The Treaties on which the EU is founded hardly ever mention the notion of solidarity between citizens. The type of solidarity owed according to the terms of the Treaties mostly concerns the relationship between Member States. This also holds true in the chapter providing the legal basis for the EU’s migration policies. The present article discusses the concept of solidarity in the Dublin System for determining the State responsible for examining an application for asylum. This case is especially critical because the Dublin System has given rise to sharp conflicts pertaining to interstate solidarity. The Dublin example demonstrates that in EU law the principle of solidarity operates in a field of tension between a high degree of supranational integration and, simultaneously, a high degree of heterogeneity among its Member States. It aims to compensate an asymmetric distribution of burdens generated by further steps on the supranational path of European integration.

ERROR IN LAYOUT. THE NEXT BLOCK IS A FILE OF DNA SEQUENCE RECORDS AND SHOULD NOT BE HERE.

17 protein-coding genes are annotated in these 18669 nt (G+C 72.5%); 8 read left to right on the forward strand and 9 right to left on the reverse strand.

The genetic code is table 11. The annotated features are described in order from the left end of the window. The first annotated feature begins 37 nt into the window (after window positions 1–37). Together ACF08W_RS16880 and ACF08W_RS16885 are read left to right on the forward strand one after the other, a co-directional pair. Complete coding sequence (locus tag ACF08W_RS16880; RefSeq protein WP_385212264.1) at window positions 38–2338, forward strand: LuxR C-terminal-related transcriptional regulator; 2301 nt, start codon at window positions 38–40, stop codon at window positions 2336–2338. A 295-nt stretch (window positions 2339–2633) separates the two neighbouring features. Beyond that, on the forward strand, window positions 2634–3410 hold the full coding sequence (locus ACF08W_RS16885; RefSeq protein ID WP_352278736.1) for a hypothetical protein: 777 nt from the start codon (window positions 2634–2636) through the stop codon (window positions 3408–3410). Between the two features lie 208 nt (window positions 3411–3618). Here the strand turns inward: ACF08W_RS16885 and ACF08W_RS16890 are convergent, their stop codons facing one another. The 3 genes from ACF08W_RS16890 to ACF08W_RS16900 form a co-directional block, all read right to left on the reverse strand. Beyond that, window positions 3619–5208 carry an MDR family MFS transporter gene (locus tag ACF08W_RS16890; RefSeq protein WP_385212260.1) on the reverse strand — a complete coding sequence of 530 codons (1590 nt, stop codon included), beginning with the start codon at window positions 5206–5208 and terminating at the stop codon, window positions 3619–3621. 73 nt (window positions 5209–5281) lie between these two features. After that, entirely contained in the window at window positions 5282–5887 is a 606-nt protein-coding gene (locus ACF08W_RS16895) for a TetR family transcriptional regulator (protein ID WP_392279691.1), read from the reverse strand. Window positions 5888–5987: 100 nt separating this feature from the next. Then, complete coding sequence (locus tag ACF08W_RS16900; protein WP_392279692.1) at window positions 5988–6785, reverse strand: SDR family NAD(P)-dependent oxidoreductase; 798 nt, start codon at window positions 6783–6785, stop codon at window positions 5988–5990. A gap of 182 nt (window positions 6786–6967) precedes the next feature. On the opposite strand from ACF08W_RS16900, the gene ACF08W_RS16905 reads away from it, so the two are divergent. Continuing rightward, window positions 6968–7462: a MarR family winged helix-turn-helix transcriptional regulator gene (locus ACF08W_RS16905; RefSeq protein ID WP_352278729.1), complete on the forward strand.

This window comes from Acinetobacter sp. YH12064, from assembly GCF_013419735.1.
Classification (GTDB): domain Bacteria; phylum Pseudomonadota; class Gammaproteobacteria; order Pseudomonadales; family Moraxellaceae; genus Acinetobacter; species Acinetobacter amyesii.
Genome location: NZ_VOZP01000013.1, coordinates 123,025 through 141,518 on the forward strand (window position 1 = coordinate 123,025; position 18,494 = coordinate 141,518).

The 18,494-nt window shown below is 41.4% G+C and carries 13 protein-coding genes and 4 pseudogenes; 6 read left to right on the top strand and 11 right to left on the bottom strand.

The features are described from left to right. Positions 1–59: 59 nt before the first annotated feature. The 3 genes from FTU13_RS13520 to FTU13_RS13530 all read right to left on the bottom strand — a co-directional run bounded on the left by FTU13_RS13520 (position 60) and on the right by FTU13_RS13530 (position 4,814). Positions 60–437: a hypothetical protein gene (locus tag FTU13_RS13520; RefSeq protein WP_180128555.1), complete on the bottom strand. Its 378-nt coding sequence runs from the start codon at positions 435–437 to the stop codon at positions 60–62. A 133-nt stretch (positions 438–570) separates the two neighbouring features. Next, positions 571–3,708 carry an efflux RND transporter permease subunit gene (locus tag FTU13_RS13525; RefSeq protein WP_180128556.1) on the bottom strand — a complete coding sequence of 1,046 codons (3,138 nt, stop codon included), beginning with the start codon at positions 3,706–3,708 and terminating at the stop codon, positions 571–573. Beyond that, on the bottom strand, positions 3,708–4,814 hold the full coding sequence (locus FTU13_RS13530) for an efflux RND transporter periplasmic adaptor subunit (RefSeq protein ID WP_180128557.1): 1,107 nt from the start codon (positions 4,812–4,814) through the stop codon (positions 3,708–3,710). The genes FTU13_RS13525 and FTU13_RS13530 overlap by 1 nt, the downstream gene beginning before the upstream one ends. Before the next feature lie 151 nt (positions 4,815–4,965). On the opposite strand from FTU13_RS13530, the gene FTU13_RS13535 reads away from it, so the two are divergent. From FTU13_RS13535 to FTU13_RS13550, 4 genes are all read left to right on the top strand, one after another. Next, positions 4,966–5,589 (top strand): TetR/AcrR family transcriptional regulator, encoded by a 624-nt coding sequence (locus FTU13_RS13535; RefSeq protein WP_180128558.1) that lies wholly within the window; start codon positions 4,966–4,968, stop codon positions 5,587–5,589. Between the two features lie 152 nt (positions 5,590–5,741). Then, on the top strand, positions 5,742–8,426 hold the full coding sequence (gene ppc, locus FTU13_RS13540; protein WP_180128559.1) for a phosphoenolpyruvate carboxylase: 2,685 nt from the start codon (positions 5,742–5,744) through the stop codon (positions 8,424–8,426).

European Public Law – Kluwer Law International
Published: Apr 1, 2016